25th commemoration of Sf Vineri Church demolition
On June 19, 1987, the Sf Vineri-Hereasca Church, whose saint patron is St Parascheva (dating back to 1645), in the centre of Bucharest, was razed to the ground, exactly on a Friday, under the pretext of Bucharest systematization.
A marble plate reminds passers-by of the religious abode and the wonder-making icon of St Parascheva.
The local believers built the first hermitage in this place in the 13th century. Later, during the reign of Prince Matei Basarab, Nicolae vel Aga had the church built again on the same foundation and in 1749 when Princess Elena and her brother Udriste Nasturel-Herescu took over the duty to give material support to the church, believers started naming it the Sf Vineri-Hereasca Church. In the 18th century the church was materially protected by the Baleanu boyars.
The church was seriously damaged during the earthquake of March 4, 1977 (7.2 degrees on the Richter scale) and Father Gelu Bogdan, who was a deacon of the Sf Vineri Church at that time, was ordained by Patriarch Iustin Moisescu and was given the task and the necessary funds to have it built again.
Work took eight years and cost 2,845,000 lei, an enormous sum of money at that time. On October 14, 1985 the Sf Vineri Church, painted by the famous Dimitrie Belizarie, was sanctified again.
The parishioners’ happiness was short lived as in June 1987 the church got a notice form the city hall requesting it to give up an area of 1,450 square metres around it for a block of flats that was to be built there. The priest and the parish council, which was made up of cultural personalities, refused to give in to this ultimatum and tried to delay things as they had been advised by the Patriarch. On June 14, 1987 the priest held the last liturgy.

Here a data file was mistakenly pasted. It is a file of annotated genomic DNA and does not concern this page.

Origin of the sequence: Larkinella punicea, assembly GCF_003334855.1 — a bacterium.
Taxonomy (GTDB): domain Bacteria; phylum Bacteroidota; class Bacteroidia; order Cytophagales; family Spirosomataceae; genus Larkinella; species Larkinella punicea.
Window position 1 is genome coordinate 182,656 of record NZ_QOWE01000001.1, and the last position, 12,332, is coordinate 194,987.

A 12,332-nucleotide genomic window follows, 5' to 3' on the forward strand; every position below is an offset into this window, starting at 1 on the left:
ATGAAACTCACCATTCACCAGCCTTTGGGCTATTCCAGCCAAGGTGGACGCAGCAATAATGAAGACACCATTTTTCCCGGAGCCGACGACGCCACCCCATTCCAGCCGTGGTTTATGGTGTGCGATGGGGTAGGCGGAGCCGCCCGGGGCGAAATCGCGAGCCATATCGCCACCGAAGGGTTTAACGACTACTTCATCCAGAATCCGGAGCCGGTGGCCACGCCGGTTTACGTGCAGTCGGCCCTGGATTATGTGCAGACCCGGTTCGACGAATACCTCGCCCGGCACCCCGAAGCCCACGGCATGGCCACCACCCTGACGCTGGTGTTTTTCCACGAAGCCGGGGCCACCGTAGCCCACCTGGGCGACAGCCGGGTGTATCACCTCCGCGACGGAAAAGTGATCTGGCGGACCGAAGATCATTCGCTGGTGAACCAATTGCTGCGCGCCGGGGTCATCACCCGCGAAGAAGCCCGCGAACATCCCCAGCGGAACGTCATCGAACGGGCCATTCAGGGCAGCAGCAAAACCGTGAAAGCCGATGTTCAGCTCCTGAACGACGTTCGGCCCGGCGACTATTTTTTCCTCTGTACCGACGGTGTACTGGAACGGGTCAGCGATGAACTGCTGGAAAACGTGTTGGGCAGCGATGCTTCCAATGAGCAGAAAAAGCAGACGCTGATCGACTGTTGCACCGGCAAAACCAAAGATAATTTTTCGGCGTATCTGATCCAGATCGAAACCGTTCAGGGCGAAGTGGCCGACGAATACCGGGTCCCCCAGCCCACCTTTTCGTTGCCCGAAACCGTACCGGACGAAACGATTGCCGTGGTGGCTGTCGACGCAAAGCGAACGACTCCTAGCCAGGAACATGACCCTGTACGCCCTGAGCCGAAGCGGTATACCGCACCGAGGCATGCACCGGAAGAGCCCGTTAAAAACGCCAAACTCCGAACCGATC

After receiving the order to have the church pulled down, Priest Gelu Bogdan, the students of theology and believers tried to save what could still be saved from the patrimony of the religious abode, the books in the magnificence library, the church items, which were taken by Cernica (east of Bucharest), and the ones having a historical value, which were taken to the Herescu Museum. The blasphemy occurred on a Friday, at 6 pm.
The workers called to demolish the church refused to do it and then ordinary detainees were summoned, who were promised to have their sentence shortened. After the demolition, on the place where the holy church used to be, there was a carpet of candles lit by the grieving believers.